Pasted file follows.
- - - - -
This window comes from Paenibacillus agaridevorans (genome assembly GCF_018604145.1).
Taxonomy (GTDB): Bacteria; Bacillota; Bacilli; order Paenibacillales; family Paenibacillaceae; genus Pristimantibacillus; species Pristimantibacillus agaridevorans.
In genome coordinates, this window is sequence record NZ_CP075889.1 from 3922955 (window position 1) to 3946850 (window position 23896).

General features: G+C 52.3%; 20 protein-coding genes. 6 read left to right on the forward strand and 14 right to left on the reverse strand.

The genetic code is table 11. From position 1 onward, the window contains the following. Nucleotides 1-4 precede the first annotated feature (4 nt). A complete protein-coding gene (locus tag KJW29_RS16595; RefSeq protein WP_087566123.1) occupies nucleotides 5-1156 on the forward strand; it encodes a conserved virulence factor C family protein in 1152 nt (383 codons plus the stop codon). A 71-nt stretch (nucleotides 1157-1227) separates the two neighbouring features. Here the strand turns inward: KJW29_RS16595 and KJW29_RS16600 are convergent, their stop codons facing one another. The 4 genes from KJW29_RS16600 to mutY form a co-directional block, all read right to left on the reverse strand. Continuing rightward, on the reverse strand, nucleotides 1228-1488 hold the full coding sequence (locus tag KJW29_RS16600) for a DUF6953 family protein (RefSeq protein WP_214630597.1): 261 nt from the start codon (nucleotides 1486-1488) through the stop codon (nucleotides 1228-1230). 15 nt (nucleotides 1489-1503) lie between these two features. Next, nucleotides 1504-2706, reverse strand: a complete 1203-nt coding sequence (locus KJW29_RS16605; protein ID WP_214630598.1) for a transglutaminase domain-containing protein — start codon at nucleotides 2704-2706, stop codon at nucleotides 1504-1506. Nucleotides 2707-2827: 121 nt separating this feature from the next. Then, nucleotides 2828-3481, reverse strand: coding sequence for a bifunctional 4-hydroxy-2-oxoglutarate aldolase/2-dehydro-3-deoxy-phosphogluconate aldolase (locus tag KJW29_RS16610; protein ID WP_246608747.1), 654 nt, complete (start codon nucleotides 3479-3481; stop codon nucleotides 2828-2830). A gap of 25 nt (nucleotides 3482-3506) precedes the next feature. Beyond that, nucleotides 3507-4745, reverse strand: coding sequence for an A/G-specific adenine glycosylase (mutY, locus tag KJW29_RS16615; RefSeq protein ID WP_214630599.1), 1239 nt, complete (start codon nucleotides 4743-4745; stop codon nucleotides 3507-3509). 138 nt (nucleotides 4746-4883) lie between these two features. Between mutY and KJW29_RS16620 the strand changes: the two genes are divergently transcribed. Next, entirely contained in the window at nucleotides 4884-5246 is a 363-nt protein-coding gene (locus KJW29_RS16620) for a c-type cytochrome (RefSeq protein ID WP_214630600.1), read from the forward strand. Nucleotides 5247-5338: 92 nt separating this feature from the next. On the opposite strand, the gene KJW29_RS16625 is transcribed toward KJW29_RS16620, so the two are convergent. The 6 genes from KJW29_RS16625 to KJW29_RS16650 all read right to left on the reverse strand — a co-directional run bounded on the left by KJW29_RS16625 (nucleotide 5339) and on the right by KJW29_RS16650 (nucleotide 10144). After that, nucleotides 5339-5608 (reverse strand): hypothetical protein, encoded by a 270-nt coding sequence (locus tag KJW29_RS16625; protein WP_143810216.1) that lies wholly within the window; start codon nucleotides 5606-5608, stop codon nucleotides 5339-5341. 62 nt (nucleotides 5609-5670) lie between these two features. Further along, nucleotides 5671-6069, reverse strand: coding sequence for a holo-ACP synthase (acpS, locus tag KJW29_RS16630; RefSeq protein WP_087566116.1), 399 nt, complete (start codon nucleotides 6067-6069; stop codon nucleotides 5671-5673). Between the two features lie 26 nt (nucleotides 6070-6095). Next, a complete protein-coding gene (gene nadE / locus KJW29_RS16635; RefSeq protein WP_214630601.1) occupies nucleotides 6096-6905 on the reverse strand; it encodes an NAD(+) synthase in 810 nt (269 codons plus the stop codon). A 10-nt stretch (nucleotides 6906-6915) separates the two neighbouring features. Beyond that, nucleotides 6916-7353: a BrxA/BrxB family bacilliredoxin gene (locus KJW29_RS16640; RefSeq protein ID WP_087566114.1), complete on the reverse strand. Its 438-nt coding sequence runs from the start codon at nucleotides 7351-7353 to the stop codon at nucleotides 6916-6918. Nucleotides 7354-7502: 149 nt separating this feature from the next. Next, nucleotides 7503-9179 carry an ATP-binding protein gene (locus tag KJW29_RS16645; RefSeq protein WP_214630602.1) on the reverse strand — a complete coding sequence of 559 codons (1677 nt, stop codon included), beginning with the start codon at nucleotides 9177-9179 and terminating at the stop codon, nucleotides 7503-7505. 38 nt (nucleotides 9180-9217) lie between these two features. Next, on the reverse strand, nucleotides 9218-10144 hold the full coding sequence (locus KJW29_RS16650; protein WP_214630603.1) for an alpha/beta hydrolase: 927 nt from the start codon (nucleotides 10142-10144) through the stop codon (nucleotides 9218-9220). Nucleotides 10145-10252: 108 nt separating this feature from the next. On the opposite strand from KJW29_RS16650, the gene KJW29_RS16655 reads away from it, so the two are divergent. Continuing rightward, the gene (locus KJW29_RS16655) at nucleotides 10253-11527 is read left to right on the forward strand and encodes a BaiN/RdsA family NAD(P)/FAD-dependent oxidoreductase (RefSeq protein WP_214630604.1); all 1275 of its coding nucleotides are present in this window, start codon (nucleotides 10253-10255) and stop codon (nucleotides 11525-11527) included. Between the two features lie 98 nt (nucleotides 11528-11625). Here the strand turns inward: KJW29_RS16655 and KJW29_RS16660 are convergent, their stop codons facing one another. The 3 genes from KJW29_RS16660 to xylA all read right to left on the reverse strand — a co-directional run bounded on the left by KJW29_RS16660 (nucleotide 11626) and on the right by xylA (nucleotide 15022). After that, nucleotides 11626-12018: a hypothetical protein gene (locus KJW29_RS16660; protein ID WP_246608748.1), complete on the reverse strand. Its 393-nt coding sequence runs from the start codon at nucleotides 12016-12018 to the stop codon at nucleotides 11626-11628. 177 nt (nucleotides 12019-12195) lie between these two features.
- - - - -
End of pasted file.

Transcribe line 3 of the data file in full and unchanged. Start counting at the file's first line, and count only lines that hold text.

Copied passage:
In genome coordinates, this window is sequence record NZ_CP075889.1 from 3922955 (window position 1) to 3946850 (window position 23896).